5G waves increase the risk of diabetes? Fake

Catherine Crépeau – The Rumor Detector Agence Science-Presse

SCIENCE. The rollout of 5G has prompted numerous claims of human health risks. One of the most surprising is that the technology would cause diabetes. the Rumor Detector wanted to know why we could imagine this link.

The origin of the rumor

It is called 5G because it is the 5th generation of mobile telecommunications. It increases the speed of data transmission, reduces network access time and increases the number of devices that can connect to the same network at the same time. It uses two types of radio frequencies: the first are comparable to those found in previous “generations”, while the second, millimeter waves, are higher frequency and have greater intensity.

However, this higher intensity does not make them more dangerous for the human body: they are still part of the category of so-called “non-ionizing” waves, so named because they do not change the electrical charge of the ions as they pass. through matter and therefore cannot cause mutations in our genetic makeup.

At most, it has been established that these waves – long before 5G – can increase the temperature of skin tissue – what is called a “thermal effect”. This effect of electromagnetic waves has even been calculated for a long time by the health authorities so that the devices respect maximum thresholds.

Regarding the possibility of effects other than thermal, a systematic review published in 2019 revealed that approximately 80% of studies involving wave frequencies similar to those of 5G had detected them on living beings, and 58% on cells (in vitro). But there was no consistent relationship between signal strength, exposure time, frequencies involved, and the effects measured. And the majority of these studies do not meet the quality standards necessary to draw satisfactory conclusions. Another literature review carried out in 2016 had already concluded that the more rigorously the studies are carried out, the fewer the effects detected.

What is the link with diabetes?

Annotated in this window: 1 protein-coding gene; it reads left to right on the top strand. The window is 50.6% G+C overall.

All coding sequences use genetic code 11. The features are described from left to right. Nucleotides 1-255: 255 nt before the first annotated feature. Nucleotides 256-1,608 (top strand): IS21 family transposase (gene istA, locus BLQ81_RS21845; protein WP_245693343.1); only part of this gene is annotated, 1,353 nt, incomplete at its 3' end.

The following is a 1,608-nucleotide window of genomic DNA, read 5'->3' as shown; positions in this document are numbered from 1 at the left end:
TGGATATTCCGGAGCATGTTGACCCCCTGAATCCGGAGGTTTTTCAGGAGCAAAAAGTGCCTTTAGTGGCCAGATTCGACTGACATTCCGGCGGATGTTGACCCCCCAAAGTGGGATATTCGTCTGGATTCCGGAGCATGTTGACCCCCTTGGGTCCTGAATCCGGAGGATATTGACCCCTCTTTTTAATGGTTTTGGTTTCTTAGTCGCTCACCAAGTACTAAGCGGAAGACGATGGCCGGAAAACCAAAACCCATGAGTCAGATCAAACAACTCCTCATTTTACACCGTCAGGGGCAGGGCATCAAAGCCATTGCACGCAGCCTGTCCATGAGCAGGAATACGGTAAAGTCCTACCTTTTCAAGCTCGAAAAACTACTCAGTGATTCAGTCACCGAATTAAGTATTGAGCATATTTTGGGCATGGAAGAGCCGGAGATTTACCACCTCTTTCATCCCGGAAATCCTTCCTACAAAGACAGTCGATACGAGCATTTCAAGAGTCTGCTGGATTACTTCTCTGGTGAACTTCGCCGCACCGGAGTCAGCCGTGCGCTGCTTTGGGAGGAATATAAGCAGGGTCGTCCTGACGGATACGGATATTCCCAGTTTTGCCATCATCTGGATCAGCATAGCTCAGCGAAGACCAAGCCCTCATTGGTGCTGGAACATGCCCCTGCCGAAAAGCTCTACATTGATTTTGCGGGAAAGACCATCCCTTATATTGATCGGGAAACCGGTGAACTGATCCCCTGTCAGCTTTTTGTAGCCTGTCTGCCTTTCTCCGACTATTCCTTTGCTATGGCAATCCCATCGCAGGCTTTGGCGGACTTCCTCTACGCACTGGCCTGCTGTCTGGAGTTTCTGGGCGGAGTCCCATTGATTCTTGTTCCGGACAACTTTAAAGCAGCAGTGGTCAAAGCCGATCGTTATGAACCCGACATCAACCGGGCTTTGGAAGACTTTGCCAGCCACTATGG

In 2014, a study published in Environmental Toxicology and Pharmacology concluded that exposure of rats to radio frequencies from Wi-Fi devices induces metabolic disorders and a state similar to diabetes through an alteration of the oxidative response. But the study aimed above all to demonstrate that olive oil reduced the effects of this exposure.

In Canada in 2008, a study of four type 1 and type 2 diabetics concluded that electricity generated by electronic equipment and wireless devices could contribute to elevated blood sugar levels in diabetics and prediabetics. Besides that the sample was tiny, the author was a toxicologist who campaigned for a reduction in our exposure to electromagnetic fields.

But other studies have gone in the opposite direction, suggesting that exposure to combined static magnetic and electric fields may improve insulin sensitivity. Remember that it is precisely the production of insulin that is problematic in diabetics: in type 1 diabetics, the pancreas does not produce insulin, whereas in type 2 diabetics, the quantity produced is insufficient or poorly produced. used by the body.

However, researchers at the University of Iowa, who exposed diabetic mice to such fields for a few hours a day, observed a normalization of glycemia (the level of sugar in the blood) and resistance to insulin. These effects, which would therefore be beneficial, appeared within three days of exposure, without undesirable adverse effects.

These researchers also treated human liver cells with static magnetic and electric fields for six hours and observed an increase in glycogen, a surrogate marker of insulin sensitivity, suggesting the possibility of a similar antidiabetic effect in humans. ‘man.

These data therefore suggest that these fields could constitute an angle for the treatment of diabetes. Provided that the results obtained are transposed to humans, which is currently a big unknown.

It is also possible that it does not apply to all types of waves.


It is possible that waves and magnetic fields affect blood sugar and insulin production, but the scientific data seems to go in both directions, in addition to being clearly insufficient to determine what the link could be. from cause to effect.

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